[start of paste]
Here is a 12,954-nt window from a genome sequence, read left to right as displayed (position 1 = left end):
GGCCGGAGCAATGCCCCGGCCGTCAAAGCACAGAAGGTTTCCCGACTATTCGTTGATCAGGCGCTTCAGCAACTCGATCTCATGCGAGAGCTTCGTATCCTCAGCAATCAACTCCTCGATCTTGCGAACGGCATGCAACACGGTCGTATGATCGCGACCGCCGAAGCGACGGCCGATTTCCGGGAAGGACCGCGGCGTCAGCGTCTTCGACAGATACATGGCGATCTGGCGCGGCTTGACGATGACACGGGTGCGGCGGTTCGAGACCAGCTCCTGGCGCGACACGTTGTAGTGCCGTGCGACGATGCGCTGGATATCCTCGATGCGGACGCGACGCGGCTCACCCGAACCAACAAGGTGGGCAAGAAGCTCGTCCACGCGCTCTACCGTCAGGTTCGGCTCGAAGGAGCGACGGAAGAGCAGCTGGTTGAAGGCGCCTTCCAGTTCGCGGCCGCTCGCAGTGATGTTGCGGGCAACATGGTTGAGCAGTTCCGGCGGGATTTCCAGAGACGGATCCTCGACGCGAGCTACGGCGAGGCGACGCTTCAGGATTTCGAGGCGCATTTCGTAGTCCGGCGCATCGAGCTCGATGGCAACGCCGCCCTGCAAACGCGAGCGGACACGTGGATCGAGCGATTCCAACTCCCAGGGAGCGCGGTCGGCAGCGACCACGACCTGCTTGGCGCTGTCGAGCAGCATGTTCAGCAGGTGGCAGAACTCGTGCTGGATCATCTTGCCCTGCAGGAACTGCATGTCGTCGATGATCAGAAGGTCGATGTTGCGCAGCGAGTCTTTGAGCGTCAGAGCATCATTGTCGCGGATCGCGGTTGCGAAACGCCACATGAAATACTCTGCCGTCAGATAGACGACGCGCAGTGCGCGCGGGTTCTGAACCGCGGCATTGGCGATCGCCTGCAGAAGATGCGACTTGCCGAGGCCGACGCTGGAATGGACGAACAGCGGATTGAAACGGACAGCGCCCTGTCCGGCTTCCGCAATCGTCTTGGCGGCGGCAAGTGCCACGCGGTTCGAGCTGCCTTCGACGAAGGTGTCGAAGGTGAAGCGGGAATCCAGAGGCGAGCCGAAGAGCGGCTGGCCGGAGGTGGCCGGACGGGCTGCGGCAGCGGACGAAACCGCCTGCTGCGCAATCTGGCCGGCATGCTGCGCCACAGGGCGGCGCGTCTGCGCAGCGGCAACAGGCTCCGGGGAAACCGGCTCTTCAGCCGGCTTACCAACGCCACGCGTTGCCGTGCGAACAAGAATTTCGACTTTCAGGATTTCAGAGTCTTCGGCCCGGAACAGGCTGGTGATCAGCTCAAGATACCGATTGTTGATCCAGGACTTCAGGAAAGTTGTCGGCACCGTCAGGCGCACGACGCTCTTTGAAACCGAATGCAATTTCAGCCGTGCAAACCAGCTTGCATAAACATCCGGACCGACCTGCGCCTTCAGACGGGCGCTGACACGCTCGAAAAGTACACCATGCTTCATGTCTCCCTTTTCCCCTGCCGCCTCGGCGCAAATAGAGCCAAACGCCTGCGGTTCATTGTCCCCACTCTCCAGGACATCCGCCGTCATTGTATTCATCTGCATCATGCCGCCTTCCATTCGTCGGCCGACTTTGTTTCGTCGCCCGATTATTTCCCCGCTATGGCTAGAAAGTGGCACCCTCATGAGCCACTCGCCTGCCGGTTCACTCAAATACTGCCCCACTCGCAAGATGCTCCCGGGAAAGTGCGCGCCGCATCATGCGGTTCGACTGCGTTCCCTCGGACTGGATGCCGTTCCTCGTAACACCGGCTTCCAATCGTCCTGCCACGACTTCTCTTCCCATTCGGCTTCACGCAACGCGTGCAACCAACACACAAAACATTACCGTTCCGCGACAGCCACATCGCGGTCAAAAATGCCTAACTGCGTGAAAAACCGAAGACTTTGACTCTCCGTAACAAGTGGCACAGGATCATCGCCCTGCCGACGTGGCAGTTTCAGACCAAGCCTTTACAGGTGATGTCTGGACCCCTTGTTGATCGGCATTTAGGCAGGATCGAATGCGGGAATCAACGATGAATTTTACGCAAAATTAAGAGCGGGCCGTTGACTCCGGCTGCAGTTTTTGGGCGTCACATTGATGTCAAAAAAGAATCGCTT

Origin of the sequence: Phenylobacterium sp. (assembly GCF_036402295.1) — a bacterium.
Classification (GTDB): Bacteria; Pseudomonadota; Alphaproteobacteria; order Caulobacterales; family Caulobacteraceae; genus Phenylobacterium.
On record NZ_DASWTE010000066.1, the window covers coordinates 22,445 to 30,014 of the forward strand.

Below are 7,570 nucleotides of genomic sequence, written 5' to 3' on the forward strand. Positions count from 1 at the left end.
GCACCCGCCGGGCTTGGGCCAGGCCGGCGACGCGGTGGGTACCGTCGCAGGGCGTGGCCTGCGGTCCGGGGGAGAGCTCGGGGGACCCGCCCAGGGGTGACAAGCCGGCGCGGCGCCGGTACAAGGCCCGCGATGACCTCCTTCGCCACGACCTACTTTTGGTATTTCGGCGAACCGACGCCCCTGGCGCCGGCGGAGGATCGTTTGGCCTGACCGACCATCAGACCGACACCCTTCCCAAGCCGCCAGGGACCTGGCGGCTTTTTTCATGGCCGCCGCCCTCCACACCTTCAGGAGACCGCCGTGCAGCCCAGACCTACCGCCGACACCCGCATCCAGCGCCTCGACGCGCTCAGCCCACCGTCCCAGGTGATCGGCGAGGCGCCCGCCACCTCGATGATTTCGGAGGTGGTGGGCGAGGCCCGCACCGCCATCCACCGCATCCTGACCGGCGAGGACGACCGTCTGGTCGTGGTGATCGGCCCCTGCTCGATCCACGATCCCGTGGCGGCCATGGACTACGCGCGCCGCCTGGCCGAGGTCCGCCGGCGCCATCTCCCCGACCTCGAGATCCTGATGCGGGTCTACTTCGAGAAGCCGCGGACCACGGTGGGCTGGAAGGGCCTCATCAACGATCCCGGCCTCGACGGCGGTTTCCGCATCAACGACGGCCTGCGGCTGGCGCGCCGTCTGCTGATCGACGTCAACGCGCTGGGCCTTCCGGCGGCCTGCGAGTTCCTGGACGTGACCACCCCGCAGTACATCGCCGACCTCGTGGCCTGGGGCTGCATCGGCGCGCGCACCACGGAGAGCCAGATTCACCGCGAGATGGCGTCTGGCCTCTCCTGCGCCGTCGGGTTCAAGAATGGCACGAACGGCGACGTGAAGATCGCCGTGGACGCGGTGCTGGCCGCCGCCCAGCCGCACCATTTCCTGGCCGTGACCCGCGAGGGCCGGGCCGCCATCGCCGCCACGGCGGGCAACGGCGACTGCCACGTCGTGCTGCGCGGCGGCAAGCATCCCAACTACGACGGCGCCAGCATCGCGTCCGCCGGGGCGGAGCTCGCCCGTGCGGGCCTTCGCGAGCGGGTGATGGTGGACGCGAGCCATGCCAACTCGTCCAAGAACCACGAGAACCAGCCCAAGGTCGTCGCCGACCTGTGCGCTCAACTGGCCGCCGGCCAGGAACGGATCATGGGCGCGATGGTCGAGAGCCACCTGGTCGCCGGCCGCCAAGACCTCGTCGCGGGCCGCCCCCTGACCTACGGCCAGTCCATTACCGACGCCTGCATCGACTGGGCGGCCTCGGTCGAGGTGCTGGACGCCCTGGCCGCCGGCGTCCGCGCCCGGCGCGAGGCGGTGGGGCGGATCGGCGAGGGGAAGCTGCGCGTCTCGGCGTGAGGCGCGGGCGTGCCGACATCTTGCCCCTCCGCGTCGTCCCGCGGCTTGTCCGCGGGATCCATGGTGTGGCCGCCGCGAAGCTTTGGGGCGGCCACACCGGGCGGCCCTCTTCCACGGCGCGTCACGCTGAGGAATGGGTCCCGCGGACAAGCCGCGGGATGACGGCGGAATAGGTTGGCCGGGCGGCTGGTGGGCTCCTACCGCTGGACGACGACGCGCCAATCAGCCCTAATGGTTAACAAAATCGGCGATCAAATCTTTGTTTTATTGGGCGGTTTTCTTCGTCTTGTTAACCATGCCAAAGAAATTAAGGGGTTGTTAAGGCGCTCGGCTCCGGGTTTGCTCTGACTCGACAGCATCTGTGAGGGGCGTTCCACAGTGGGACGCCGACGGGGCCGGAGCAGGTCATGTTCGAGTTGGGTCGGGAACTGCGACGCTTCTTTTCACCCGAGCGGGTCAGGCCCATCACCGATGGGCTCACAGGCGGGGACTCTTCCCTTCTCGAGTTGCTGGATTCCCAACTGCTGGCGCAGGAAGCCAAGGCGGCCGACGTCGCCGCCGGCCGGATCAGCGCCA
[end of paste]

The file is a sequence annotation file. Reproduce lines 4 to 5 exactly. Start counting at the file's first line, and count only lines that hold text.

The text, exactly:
Classification (GTDB): Bacteria; Pseudomonadota; Alphaproteobacteria; order Caulobacterales; family Caulobacteraceae; genus Phenylobacterium.
On record NZ_DASWTE010000066.1, the window covers coordinates 22,445 to 30,014 of the forward strand.